The Employment Tribunal has the authority to award damages, order that the employee be reinstated or both. Note that there is no statutory cap on the amount of compensation that can be awarded for some of the employment rights claims listed above. Legal costs are not awarded to the winner and must be paid from the compensation received as a result of the successful claim.

Compromise Agreement

If an employer and employee wish to terminate their relationship on agreed terms it is advisable to enter into a compromise / settlement agreement drafted by a specialist employment solicitor to provide certainty for both parties. It is important that an employee fully understands the content and any implications of such an agreement and it is a requirement by law, contained in the Employment Rights Act 1996 that advice on the terms of the proposed settlement agreement is obtained from a professional person which usually means a specialist solicitor or a qualified trade’s union adviser. In most cases the employer will pay or contribute towards the legal expenses incurred in receiving the legal advice on the agreement.

Time Limits

Claims for unfair dismissal and discrimination or for re-instatement must be lodged by employment claims solicitors at an Employment Tribunal within three months of the action complained of failing which they will usually become time barred and the opportunity to claim compensation may be lost forever. Lodging a grievance may extend the period by another 3 months. The maximum sum that can be awarded for redundancy and for unfair dismissal is capped at a maximum figure however there is no limit on awards for breach of contract, sexual, racial, age or disability discrimination or sexual or racial harassment.

Employment Solicitors

Tribunal procedure was initially designed to be conducted by lay people and in many simple matters before the tribunal, there are no professional representatives. As a general rule, the costs of legal representation in a tribunal is not recoverable from the losing side, as it is in a court of law, however, tribunals now consider much higher value claims than when they were first instituted and there are many claims where professional representation is advisable even though the costs cannot be claimed back. If you would like advice from a specialist on employment compensation claims just call the helpline or email our offices. You will receive free advice without any further obligation whatsoever.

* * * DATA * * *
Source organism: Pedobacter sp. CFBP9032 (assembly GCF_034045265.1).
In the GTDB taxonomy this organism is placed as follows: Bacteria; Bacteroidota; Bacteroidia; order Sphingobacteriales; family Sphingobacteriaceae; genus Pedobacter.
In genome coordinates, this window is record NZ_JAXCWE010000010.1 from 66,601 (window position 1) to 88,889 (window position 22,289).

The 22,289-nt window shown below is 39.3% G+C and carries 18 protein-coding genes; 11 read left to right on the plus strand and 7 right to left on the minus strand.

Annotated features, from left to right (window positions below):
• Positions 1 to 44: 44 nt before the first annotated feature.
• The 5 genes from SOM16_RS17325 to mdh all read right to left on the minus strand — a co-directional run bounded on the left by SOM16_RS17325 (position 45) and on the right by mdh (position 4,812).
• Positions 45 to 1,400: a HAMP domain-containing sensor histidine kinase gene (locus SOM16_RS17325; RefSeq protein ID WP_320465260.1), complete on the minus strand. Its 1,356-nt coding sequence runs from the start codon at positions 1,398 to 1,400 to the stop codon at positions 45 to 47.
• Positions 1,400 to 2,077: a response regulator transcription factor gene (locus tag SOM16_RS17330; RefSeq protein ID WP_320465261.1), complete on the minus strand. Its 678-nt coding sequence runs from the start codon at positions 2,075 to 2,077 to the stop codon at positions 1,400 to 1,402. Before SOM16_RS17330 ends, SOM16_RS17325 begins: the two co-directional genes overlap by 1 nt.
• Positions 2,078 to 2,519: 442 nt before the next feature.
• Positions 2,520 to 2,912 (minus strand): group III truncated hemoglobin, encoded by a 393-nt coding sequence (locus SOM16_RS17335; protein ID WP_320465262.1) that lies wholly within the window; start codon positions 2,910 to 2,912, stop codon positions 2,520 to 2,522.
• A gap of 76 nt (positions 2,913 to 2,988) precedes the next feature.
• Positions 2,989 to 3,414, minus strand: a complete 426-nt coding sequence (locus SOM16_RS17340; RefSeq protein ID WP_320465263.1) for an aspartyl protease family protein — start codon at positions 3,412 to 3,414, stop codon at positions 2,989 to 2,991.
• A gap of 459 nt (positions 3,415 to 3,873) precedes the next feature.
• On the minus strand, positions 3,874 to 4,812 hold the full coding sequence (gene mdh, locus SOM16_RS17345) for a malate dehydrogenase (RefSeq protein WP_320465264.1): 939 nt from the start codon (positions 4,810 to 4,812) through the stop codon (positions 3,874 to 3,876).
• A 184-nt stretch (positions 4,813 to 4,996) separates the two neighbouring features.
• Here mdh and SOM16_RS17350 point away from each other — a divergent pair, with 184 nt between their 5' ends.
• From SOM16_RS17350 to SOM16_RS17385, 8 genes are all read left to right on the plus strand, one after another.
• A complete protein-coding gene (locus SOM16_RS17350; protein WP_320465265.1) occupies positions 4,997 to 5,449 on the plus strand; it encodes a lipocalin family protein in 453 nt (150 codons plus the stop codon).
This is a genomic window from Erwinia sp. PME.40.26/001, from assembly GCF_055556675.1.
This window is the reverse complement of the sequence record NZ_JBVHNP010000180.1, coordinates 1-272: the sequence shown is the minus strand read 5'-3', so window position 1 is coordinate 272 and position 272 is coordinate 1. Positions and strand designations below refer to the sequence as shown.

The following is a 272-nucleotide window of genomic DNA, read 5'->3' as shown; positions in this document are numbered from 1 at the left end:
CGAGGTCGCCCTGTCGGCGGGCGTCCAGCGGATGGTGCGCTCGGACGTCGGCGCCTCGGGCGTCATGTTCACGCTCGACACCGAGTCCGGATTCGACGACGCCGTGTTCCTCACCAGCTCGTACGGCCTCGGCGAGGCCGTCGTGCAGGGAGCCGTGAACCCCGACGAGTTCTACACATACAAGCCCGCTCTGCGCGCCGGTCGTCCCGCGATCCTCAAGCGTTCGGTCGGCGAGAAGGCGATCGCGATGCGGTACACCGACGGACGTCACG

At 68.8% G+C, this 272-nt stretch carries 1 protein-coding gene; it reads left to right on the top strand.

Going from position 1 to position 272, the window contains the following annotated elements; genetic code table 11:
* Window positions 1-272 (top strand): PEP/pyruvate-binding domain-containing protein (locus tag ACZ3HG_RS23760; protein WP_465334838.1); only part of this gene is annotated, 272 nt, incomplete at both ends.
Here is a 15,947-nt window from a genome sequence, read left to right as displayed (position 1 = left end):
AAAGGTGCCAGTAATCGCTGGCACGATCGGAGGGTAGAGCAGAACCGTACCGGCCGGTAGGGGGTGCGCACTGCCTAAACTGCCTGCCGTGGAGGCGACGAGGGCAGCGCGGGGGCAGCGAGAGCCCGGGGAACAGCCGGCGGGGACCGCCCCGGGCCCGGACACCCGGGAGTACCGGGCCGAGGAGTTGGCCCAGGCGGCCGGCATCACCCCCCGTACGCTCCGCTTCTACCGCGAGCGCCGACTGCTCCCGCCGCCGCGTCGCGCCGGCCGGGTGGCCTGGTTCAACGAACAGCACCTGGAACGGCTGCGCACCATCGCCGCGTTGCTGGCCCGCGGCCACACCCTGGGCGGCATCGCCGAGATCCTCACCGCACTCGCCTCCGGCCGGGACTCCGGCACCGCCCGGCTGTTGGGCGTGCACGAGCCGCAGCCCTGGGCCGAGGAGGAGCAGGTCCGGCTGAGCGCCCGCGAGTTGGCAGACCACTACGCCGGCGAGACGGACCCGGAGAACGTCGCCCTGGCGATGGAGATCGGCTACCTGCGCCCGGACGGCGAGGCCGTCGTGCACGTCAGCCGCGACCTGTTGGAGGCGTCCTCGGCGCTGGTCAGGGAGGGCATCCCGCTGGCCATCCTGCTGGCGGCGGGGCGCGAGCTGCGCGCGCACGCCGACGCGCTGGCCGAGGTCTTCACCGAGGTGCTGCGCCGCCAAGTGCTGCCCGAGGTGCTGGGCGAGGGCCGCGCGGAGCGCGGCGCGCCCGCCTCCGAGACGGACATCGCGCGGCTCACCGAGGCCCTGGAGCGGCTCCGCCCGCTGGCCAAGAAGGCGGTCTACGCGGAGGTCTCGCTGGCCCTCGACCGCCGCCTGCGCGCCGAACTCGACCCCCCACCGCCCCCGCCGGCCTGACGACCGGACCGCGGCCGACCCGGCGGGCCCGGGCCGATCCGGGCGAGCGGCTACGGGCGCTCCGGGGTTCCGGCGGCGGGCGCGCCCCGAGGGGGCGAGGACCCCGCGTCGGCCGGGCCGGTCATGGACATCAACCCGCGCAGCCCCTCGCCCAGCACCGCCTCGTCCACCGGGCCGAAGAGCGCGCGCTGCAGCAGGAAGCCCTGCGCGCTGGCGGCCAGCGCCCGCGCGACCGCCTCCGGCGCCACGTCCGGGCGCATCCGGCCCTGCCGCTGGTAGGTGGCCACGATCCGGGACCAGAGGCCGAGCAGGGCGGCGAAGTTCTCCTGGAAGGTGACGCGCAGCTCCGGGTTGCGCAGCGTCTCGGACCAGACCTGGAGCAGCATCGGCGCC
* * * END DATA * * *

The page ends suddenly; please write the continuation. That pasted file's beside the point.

Our employment solicitors will give free initial advice on the merits of your potential claim, how much it might be worth and the procedure to protect your legal right to compensation. Expert lawyers will clearly explain to you about the time limits applicable to these cases and will give clear unequivocal advice about how the claim will be financed.

All UK solicitors are regulated by the Law Societies in England & Wales, Scotland and Northern Ireland and can provide legal representation before Employment Tribunals throughout the United Kingdom. If you would like a free assessment from an expert employment solicitor on the merits of your potential compensation claim just use the helpline.

Claims for damages for unfair dismissal and discrimination or for re-instatement that cannot be settled by an employment claim solicitor as a result of negotiation are not dealt with by a court of law but are considered in a relatively informal manner by an Employment Tribunal which consists of three members being the Chairman who is legally qualified and will preside over the proceedings together with two other members one of whom is nominated by an employers association and the other by a trades union.

Applications to determine the amount of compensation payable for redundancy and constructive or unfair dismissal can raise complex legal issues and it is essential to obtain advice as soon as possible. Applications are made to the Employment Tribunal which was previously called the Industrial Tribunal. The Employment Tribunal has wide powers to award compensation or to order the employer to reinstate the employee back to his former job.

Our employment solicitors deal exclusively in employment matters in London and throughout the UK and are able to pursue or negotiate claims and can provide representation anywhere in the United Kingdom. If you would like to talk confidentially to an experienced lawyer just send an email, use the helpline or send the contact form.

Data Protection

We take special care to protect your personal and private information. The information we collect is stored on a secure, password-protected hard drive. All of your information is deleted from our files once your claim is resolved. Errors in our data will be corrected at your request. We never release client information to third parties not involved with the case at hand. The Data Protection Act governs our handling of client information. This act requires that your data is:

  • Protected.
  • Accurate.
  • Processed lawfully.
  • Safely retained for only the prescribed amount of time.
  • Complete, relevant and not embellished.
  • Acquired in accordance with the client's rights.